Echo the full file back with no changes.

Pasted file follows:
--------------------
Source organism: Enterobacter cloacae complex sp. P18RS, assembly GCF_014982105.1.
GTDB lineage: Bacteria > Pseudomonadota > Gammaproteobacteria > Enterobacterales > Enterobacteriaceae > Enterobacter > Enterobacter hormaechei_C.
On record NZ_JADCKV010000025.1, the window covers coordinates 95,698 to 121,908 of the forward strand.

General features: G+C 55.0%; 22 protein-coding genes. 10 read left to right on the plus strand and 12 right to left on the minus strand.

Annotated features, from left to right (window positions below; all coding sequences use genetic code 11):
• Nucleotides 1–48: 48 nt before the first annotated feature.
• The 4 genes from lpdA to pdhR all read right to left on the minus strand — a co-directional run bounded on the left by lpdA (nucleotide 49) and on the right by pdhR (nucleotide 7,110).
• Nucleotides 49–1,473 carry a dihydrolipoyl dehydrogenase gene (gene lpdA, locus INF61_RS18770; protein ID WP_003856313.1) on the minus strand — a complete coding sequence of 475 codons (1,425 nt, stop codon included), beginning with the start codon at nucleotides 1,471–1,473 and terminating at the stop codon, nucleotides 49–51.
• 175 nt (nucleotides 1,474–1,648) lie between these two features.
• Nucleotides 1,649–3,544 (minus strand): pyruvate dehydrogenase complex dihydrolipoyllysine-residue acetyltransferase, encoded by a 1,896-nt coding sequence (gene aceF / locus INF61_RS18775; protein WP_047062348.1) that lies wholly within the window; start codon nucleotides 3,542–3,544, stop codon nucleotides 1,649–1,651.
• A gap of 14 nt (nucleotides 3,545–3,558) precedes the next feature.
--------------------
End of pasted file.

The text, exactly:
Source organism: Enterobacter cloacae complex sp. P18RS, assembly GCF_014982105.1.
GTDB lineage: Bacteria > Pseudomonadota > Gammaproteobacteria > Enterobacterales > Enterobacteriaceae > Enterobacter > Enterobacter hormaechei_C.
On record NZ_JADCKV010000025.1, the window covers coordinates 95,698 to 121,908 of the forward strand.

General features: G+C 55.0%; 22 protein-coding genes. 10 read left to right on the plus strand and 12 right to left on the minus strand.

Annotated features, from left to right (window positions below; all coding sequences use genetic code 11):
• Nucleotides 1–48: 48 nt before the first annotated feature.
• The 4 genes from lpdA to pdhR all read right to left on the minus strand — a co-directional run bounded on the left by lpdA (nucleotide 49) and on the right by pdhR (nucleotide 7,110).
• Nucleotides 49–1,473 carry a dihydrolipoyl dehydrogenase gene (gene lpdA, locus INF61_RS18770; protein ID WP_003856313.1) on the minus strand — a complete coding sequence of 475 codons (1,425 nt, stop codon included), beginning with the start codon at nucleotides 1,471–1,473 and terminating at the stop codon, nucleotides 49–51.
• 175 nt (nucleotides 1,474–1,648) lie between these two features.
• Nucleotides 1,649–3,544 (minus strand): pyruvate dehydrogenase complex dihydrolipoyllysine-residue acetyltransferase, encoded by a 1,896-nt coding sequence (gene aceF / locus INF61_RS18775; protein WP_047062348.1) that lies wholly within the window; start codon nucleotides 3,542–3,544, stop codon nucleotides 1,649–1,651.
• A gap of 14 nt (nucleotides 3,545–3,558) precedes the next feature.